The Trust has been supporting Anna Okullo's work with her Hope for Women co-operative. We asked her to tell us about her life and work, and she sent us this message:
I was born in Anyek Parish Gombola Acaba Oyam District in a family of 24 children, and was the 9th Child in the family...
My father had several women but married only three, who produced those 24 Children. After my Senior Four (that is a Uganda Certificate of Education) in 1990 - I could not continue with my studies because of lack of school fees and the stigma towards girls' education in the days. I then got married to Mr. Okullo Francis, a boy in the same village in the year 1991.
He came to Kampala that same year and got a job with Crown Beverages (Pepsi) as a casual worker. In 1992, he invited me to join him in Kampala but life was not easy. In 1993, I went to be trained in a nearby tailoring workshop in Naguru but after one month I realized the knowledge I had was far better than my trainers and I decided to leave the workshop.
I bought one sewing machine with which I started training myself at my house, where I could pick an old shirt or skirt, open it and see how it was cut. Then I also cut and sewed it the same way. At the workshop, I had learnt how to cut and make a straight skirt and a baby dress.
I was just training and working in my house. I would buy second hand clothes from Nakawa market then make childrens clothes and ladies clothes - like 8 to 10 full sacks - then in December take them to the village and exchange it with food. Then I would bring the food and sell it at the front of my door - because money was scarce in the village in those days but food like beans, G.nuts and simsim were in plenty.
In 2002, I rented the veranda of one of the clinics in Naguru. In February two ladies came to me asking that I train them. In March four more and this made a total of six ladies - the veranda could no longer fit us. So in April 2002, I rented a shop with the money they had paid for fees and the food I had been selling in front of my door. It was a shop with groceries inside and I trained my students on the veranda and I bought the second sewing machine.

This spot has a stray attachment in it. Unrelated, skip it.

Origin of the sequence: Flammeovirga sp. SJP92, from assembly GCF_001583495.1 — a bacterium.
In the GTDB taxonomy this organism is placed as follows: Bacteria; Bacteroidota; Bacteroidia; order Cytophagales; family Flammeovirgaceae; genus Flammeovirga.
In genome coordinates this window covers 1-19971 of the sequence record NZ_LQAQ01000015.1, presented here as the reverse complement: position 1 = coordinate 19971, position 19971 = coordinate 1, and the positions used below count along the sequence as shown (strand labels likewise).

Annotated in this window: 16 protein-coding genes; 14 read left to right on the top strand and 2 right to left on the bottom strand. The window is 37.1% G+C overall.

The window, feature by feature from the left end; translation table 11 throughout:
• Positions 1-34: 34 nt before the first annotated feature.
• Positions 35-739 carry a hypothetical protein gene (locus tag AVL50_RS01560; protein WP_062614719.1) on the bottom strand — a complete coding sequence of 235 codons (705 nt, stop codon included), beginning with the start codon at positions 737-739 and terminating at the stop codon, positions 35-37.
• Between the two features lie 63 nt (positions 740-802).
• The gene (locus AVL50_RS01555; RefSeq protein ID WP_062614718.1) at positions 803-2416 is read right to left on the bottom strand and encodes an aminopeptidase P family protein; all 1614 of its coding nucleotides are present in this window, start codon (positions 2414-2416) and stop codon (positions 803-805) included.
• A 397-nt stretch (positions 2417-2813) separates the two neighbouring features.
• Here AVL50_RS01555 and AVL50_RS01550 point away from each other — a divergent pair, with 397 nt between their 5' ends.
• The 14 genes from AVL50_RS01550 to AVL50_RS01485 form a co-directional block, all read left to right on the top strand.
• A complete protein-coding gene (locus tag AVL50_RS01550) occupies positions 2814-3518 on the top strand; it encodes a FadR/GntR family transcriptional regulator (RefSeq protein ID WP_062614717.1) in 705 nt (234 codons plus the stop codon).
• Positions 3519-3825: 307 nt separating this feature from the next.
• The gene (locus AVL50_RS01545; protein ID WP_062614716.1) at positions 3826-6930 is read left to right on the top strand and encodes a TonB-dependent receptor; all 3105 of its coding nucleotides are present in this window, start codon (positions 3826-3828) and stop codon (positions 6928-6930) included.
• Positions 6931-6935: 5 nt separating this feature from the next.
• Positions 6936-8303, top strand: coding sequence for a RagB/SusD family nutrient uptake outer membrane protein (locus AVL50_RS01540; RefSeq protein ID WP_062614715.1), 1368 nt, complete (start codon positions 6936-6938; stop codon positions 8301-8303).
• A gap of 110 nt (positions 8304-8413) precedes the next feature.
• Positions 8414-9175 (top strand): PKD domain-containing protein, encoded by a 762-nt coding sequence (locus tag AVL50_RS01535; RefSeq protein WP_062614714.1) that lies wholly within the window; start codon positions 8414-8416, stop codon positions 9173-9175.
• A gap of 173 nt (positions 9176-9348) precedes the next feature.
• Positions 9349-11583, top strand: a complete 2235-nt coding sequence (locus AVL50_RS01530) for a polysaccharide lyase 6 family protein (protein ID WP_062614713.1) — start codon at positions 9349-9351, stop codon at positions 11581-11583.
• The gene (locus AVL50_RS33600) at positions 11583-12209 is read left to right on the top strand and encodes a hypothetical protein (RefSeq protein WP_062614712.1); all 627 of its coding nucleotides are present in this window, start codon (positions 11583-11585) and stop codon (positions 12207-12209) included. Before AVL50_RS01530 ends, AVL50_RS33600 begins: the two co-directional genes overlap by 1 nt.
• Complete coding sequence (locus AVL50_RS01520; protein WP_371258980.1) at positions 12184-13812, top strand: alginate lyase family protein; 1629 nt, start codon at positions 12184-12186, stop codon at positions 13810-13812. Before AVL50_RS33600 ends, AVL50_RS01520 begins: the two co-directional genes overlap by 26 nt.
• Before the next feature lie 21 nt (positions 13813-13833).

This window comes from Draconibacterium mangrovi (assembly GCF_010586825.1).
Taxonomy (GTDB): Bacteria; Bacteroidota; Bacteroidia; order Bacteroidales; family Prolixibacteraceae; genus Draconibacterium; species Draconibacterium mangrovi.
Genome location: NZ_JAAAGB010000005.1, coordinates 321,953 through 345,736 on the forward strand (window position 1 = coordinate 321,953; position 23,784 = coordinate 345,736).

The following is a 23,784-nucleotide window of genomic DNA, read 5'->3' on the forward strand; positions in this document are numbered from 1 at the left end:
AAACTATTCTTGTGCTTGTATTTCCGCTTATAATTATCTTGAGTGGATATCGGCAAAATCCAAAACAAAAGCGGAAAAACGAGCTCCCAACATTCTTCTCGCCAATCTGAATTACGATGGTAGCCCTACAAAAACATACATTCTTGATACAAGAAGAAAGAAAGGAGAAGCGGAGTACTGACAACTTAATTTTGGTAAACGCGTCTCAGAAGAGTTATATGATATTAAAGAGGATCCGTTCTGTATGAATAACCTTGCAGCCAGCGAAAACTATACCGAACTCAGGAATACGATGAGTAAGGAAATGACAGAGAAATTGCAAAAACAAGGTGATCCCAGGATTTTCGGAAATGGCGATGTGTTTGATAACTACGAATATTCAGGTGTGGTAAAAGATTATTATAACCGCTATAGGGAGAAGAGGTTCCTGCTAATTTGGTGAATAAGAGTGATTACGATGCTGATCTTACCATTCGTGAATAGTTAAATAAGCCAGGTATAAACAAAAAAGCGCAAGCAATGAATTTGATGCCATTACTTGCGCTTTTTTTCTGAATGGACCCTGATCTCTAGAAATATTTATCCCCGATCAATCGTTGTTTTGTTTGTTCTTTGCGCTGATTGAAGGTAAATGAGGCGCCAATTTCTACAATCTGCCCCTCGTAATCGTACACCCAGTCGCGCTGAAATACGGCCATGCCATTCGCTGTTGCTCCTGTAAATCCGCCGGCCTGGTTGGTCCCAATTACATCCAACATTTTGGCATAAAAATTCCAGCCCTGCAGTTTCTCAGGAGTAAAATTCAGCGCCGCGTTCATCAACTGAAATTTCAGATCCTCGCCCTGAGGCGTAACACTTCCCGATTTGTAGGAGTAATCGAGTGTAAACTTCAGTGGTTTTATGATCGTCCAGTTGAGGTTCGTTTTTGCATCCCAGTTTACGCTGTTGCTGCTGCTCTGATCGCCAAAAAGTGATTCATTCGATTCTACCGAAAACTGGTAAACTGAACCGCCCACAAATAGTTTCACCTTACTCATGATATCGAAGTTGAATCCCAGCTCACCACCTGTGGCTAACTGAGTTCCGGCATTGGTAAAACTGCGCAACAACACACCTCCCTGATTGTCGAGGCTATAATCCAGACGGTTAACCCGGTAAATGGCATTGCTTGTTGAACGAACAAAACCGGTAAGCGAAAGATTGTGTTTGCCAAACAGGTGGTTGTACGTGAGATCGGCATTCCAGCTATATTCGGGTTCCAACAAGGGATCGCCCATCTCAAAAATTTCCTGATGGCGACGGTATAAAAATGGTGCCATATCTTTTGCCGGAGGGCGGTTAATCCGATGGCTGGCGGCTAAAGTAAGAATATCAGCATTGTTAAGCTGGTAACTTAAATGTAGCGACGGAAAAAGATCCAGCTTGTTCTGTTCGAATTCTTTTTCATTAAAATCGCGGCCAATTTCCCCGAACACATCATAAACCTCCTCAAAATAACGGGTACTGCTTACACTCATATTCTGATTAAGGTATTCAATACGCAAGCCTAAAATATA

In 2003, I bought two more machines and that year my students increased to ten women. Unfortunately, my husband fell sick and left work. Fortunately enough he was fully trained and skilled at tailoring and garment cutting, so he joined me in business after he was cured from his illness. Every year I bought at least one or two machines from the fees students paid. We also registered as an enterprise.
From 2011, a friend took me to Bowa Community Polytechnic and sat Craft Level 1. I had not sat in a class for a while but I got a distinction. I excelled and made the school proud. And with the confidence I gained we expanded the school.
From 2001 up to 2006 we were using the name God Mercy but in 2006 we changed name to Victorious Uganda Limited. Pictures of women in Orange are women I trained back then, using the name God Mercy Tailoring School. Those in army green are those I trained under the name Victorious Uganda Ltd. [See photos below.]
In 2013, Victorious got a centre number and we registered as a Limited Company in partnership with my brother. Victorious deals in training young girls, school dropouts and women. Many that I trained now run their own businesses. I enjoy sharing knowledge and ideas with my fellow women.
In 2013, we started the “Hope for Women” group in church. I look at it has an opportunity for training women in to be independent.
In 2014, this year on 1st March I started training women in that group with making crafts - every Saturday free of charge.
I want to thank you Lois so much because people see me train and appreciate my work but no body had ever cared to ask where I started from - thank you so much for your love and concern for me and my family.
I have four children, they are: Sharon, Oswell Brian, Gerald & David.
Sharon and Oswell Brian are at campus, Gerald is in S.3 and David is in P.6.
May God Bless You,